Prenuptial arrangements

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ipdiddly
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Re: Prenuptial arrangements

Post by ipdiddly »

throwaway1535 wrote: Tue Apr 13, 2021 6:56 pm
ipdiddly wrote: Tue Apr 13, 2021 5:02 pm
throwaway1535 wrote: Sat Apr 10, 2021 5:34 pm I'm likely going to be getting married as my partner and I have been discussing possibly getting engaged.
....

I'm a boglehead and thus a planner for each contingency. It's very hard for me to jump into marriage without better understanding the rules and then making some plans.
Those two sentences (from different posts) say a lot. If you have to think about getting married, then my advice is marriage is not for you.

I am thankful that, like another poster, my wife and I had nothing when we started out, so we were able to build a future together. There was never a discussion about finances except for the one time we let our credit card debt get a little ahead of us. But that problem was temporary and quickly resolved.
Did you ask your wife to marry you on your first date? I just feel I'm not ready for marriage until I know my girlfriend better, which I don't think is that out of line. But it's pretty disheartening to be told marriage isn't for me. I know some aren't big believers in marriage but I think with potential kids it really does have its benefits. I want to be able to make the best financial decisions for us and make it equitable especially if one or both of us make sacrifices in our careers.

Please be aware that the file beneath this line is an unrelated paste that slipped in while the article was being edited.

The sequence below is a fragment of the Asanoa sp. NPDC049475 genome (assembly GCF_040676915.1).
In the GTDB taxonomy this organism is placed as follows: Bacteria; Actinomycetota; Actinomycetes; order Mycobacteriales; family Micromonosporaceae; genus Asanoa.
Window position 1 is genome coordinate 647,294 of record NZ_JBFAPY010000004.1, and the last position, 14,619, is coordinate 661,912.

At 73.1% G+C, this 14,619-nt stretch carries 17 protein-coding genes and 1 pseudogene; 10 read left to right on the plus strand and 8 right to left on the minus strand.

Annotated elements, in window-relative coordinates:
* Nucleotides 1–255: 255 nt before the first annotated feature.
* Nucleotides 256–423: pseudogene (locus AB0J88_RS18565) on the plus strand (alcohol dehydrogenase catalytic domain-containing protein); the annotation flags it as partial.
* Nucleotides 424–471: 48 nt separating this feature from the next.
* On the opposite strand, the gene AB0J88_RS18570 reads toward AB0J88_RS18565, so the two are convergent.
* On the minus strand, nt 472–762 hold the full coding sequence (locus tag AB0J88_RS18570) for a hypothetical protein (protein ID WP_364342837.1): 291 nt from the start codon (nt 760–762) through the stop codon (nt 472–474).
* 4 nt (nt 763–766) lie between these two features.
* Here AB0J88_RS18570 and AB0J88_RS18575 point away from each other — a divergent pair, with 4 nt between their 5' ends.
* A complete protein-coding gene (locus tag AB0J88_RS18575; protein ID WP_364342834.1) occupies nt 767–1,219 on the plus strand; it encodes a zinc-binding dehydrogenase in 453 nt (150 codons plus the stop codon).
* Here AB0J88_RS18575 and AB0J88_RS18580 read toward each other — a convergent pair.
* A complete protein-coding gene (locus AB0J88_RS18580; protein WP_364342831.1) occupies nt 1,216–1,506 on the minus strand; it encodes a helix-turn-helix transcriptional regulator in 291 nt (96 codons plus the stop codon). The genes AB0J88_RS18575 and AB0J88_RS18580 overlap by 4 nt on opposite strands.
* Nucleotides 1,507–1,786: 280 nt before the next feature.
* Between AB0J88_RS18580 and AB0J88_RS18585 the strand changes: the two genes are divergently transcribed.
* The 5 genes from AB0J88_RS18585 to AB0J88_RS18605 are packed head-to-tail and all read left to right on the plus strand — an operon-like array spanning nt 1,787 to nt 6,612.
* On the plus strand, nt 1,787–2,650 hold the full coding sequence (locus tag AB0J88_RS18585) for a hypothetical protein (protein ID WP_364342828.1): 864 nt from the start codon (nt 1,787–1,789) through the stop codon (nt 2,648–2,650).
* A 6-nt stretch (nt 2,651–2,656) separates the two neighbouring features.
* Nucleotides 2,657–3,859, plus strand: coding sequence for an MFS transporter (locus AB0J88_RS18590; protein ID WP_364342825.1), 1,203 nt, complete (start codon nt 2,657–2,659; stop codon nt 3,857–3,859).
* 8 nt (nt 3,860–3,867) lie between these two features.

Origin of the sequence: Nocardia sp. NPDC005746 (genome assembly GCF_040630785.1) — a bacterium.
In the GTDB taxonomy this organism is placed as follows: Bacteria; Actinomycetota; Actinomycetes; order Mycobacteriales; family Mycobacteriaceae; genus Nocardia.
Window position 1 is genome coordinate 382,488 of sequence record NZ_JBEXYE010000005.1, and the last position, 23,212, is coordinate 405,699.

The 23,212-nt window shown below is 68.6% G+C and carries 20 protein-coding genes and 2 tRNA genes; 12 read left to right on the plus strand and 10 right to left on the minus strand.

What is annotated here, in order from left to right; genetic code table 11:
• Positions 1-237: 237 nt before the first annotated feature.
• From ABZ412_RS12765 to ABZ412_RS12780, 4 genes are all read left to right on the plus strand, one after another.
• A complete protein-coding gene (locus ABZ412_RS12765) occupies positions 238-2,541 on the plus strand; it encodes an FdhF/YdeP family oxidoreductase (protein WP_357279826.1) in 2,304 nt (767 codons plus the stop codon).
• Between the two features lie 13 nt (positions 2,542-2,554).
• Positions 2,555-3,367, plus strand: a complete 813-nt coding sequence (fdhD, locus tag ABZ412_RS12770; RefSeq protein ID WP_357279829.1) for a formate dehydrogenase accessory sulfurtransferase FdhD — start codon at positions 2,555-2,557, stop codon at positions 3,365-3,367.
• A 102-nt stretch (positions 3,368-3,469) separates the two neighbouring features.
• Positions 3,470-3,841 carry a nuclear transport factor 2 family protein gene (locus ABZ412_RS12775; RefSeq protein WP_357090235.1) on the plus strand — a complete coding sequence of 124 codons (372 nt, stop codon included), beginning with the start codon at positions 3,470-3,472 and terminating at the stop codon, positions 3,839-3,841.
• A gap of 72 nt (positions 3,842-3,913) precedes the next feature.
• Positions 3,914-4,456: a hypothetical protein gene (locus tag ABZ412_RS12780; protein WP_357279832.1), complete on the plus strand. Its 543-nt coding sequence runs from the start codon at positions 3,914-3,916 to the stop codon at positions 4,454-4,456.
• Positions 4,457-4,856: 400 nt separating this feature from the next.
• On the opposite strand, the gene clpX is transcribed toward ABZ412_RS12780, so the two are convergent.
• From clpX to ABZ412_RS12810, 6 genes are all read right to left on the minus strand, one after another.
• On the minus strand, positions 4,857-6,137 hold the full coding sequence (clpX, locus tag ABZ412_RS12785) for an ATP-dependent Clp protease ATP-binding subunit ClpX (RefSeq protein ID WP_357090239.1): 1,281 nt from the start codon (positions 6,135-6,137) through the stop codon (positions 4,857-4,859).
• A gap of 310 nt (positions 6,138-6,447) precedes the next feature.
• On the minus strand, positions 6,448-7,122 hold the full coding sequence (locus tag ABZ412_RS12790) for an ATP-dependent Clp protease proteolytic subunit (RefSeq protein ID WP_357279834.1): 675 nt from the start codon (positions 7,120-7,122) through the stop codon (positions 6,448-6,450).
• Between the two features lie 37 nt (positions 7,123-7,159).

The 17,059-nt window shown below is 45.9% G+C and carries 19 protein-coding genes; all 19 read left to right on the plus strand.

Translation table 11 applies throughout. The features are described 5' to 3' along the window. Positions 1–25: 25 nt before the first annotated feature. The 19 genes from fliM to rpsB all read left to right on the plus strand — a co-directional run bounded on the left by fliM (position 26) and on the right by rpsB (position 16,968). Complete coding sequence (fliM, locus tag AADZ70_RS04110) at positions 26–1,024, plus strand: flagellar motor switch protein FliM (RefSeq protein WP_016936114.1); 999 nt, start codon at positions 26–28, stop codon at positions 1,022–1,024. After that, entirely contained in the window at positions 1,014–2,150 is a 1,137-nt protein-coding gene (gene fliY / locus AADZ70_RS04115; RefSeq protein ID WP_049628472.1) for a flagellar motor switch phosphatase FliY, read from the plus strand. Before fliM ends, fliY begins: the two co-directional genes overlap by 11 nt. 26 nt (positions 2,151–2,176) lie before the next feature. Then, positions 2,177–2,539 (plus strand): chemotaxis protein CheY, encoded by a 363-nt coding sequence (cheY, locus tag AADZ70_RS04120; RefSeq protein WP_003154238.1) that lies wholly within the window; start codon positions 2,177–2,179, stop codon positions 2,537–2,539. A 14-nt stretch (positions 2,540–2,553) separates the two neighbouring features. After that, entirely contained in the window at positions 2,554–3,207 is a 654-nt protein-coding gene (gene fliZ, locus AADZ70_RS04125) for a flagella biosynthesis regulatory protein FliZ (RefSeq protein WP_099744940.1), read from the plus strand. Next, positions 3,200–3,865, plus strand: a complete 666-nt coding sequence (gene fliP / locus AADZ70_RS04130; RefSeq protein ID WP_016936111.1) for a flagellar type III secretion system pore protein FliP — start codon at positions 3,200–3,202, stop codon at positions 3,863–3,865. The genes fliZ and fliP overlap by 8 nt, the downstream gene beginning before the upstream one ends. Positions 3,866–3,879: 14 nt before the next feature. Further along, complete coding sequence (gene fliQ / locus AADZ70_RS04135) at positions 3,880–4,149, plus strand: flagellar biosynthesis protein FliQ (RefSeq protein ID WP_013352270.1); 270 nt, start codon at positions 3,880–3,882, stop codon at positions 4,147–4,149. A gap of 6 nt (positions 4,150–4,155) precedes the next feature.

I'm not trying to offend you in any way since I obviously don't know you or your girlfriend. However, if one is head over heels in love, one usually isn't thinking about financial considerations. Marriage takes a leap of faith, not a business contract. There are many long and successful marriages where the two parties sometimes have very different approaches to various things, including finances. Hence the phrase "love conquers all."
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throwaway1535
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Re: Prenuptial arrangements

Post by throwaway1535 »

ipdiddly wrote: Tue Apr 13, 2021 8:50 pm
throwaway1535 wrote: Tue Apr 13, 2021 6:56 pm
ipdiddly wrote: Tue Apr 13, 2021 5:02 pm
throwaway1535 wrote: Sat Apr 10, 2021 5:34 pm I'm likely going to be getting married as my partner and I have been discussing possibly getting engaged.
....

I'm a boglehead and thus a planner for each contingency. It's very hard for me to jump into marriage without better understanding the rules and then making some plans.
Those two sentences (from different posts) say a lot. If you have to think about getting married, then my advice is marriage is not for you.

I am thankful that, like another poster, my wife and I had nothing when we started out, so we were able to build a future together. There was never a discussion about finances except for the one time we let our credit card debt get a little ahead of us. But that problem was temporary and quickly resolved.